Democratic Rep. Colin Allred of Texas announced Wednesday that he will run for Republican Sen. Ted Cruz's seat in 2024.
Allred, a civil rights lawyer and former NFL linebacker, began his announcement video by highlighting his actions during the Jan. 6, 2021, riot at the Capitol. He said he was “ready to take on anyone who came through that door,” while Cruz “cheered on the mob” and “hid in a supply closet.”
“We don’t have to be embarrassed by our senator,” Allred said. “We can get a new one.”
Allred sought to project a bipartisan image in the video, highlighting his collaboration with Republicans on veterans' issues, trade with Mexico and legislation dubbed the CHIPS Act that aims to spur domestic computer chip manufacturing. He spoke of raising wages and lowering drug prices and displayed news reports of his apparently being the first member of Congress to take paternity leave.
He begins his campaign against strong headwinds. Texas has not elected a Democrat to statewide office since 1994. Then-Rep. Beto O'Rourke came close to ousting Cruz in 2018 — losing by less than 3 percentage points. In the interim, Cruz has sought to tame his image as a conservative flamethrower to appeal to moderates.
In response to Allred's announcement, Nick Maddux, a spokesperson for Cruz's campaign, called him a "far-left radical."
"Allred wants men to compete in women’s sports, isn’t serious about addressing the crisis at the border, wants to take away law-abiding Texans’ guns, and is soft on punishing murderers," Maddux said in a statement. "Bottom line, Allred is too extreme for Texas."
Allred addressed the state's reputation as reliably red in his campaign video.
"Some people say a Democrat can't win in Texas. Well, someone like me was never supposed to get this far," he said.
Allred flipped a congressional seat to win his first election to the House in 2018, prevailing in the traditionally Republican suburbs of Dallas. Recent redistricting made his seat more reliably Democratic.
Republicans have already hit Allred for his votes on public safety. Mike Berg, a spokesperson for the National Republican Senatorial Committee, tweeted Monday that Allred "voted in favor of reduced sentences for violent criminals," referring to Allred's vote against a resolution to block an overhaul of the Washington, D.C., criminal code.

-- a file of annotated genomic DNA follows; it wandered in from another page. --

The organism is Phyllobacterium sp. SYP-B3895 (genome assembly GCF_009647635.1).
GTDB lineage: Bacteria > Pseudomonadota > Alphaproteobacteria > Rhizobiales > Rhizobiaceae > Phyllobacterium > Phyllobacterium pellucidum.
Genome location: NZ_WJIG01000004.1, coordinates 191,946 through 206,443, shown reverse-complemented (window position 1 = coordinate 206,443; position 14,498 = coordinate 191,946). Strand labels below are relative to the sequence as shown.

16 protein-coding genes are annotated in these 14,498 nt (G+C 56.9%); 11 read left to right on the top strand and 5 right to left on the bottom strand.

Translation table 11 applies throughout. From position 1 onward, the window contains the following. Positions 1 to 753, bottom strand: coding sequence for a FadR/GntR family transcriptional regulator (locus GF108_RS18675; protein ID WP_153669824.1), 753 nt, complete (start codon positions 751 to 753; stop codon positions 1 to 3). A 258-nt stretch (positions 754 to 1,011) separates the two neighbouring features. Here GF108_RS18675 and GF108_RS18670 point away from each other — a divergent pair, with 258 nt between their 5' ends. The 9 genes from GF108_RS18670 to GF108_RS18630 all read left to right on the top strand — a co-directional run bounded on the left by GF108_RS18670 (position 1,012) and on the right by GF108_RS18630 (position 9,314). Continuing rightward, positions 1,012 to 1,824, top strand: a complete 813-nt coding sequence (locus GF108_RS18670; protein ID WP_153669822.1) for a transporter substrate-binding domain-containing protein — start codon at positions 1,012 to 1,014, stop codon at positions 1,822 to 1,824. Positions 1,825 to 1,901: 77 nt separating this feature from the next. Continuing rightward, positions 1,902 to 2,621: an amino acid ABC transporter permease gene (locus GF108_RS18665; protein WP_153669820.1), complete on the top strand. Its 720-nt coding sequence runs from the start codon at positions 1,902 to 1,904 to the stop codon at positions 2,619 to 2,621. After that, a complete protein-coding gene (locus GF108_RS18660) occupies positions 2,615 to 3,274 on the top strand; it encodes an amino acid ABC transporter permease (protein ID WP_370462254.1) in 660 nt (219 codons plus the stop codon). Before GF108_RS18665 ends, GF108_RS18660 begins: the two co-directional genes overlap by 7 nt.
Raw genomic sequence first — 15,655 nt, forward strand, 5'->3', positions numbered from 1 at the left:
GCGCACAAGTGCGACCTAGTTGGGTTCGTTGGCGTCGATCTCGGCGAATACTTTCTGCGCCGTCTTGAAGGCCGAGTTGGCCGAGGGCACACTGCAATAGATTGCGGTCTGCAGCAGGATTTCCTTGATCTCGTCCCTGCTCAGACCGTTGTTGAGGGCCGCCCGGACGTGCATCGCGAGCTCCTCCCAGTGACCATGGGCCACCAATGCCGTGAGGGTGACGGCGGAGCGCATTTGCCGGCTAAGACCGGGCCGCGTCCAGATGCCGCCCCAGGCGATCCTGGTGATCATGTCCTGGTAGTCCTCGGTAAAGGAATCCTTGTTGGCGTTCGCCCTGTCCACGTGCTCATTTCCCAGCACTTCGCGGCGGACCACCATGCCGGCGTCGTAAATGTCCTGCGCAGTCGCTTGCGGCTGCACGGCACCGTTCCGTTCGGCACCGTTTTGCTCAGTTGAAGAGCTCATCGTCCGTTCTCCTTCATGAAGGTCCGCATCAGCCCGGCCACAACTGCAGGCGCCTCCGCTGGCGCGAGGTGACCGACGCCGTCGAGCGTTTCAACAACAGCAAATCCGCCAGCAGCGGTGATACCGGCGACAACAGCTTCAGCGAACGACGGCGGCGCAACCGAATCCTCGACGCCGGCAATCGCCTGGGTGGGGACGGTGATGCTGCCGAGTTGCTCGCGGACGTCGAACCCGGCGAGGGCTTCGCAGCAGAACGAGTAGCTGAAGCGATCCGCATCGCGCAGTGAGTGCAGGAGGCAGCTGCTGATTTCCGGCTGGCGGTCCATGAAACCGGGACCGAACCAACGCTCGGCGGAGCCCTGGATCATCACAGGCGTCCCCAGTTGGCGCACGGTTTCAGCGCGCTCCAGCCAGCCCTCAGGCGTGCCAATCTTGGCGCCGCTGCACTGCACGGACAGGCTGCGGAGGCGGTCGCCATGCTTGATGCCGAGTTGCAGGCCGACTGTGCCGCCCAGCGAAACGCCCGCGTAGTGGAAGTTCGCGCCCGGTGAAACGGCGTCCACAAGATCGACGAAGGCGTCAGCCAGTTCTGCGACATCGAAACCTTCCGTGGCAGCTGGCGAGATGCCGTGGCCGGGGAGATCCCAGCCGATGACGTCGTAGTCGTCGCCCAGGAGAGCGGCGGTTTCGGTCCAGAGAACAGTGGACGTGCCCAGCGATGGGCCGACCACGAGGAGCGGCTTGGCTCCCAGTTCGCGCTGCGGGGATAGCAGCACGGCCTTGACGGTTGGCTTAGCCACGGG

Others whom Democrats reportedly view as possible contenders for a Senate run are former Housing and Urban Development Secretary Julián Castro and state Sen. Roland Gutierrez, who was a vocal proponent of gun measures after the elementary school shooting in Uvalde.
Regardless of Allred’s prospects, he is almost certain to raise enormous sums of money from liberal donors eager for a chance to dislodge Cruz and turn Texas blue.
Allred has already proven to be a formidable fundraiser, and his campaign is likely to stand out against the otherwise grim electoral map for Senate Democrats, who will mostly be defending incumbents like West Virginia's Joe Manchin and Pennsylvania's Bob Casey, who are hardly the type to thrill power users of the party's ActBlue fundraising platform.
O’Rourke shattered records by raking in nearly $80 million during his run at Cruz — only to see the record broken two years later by other internet-savvy Democrats running against high-profile Republicans in red states, like Amy McGrath’s $94 million campaign against Senate Minority Leader Mitch McConnell in Kentucky.
Tim Tagaris, who was the top digital fundraising strategist for Sen. Bernie Sanders’ presidential campaigns, said Allred could even rival the record set by DNC Chair Jaime Harrison, who collected $130 million during his 2020 campaign against Republican Sen. Lindsey Graham in South Carolina.
“I don’t see why he can’t,” said Tagaris, who runs the campaign consulting firm Aisle 518 Strategies. “They have a better villain in Ted Cruz, there are more tools available to raise online than in 2020, Texas is a much more expensive state, and he has the same good firm [as Harrison] doing the work.”
Huge influxes of small-dollar online money made races like Harrison’s competitive when they otherwise would not have been — but O’Rourke, McGrath and Harrison all lost. Those outcomes led some party insiders to grumble that millions were wasted on flashy but potentially unwinnable races.
“It goes without saying, but grassroots donors aren’t party strategists," said Kenneth Pennington, O’Rourke’s former top digital strategist. "They spend on who inspires them for a variety of reasons rather than trying to eke out the most cost-effective net impact. I do think Texas is a long-term strategic priority for the Democratic Party, though. It’s trending in the right direction, and it’s a giant pocket of Electoral College points up for grabs. But it won’t ever flip blue without investment. So I think all the spending from the big races like Cruz helps bring Texas into battleground status eventually.”
Still, Pennington said he expects this cycle’s online fundraising picture to be a bit dimmer, mainly because higher interest rates and the weaker economy leave less spending money in the pockets of would-be donors.
“The days of the 2020 surge are over,” he said.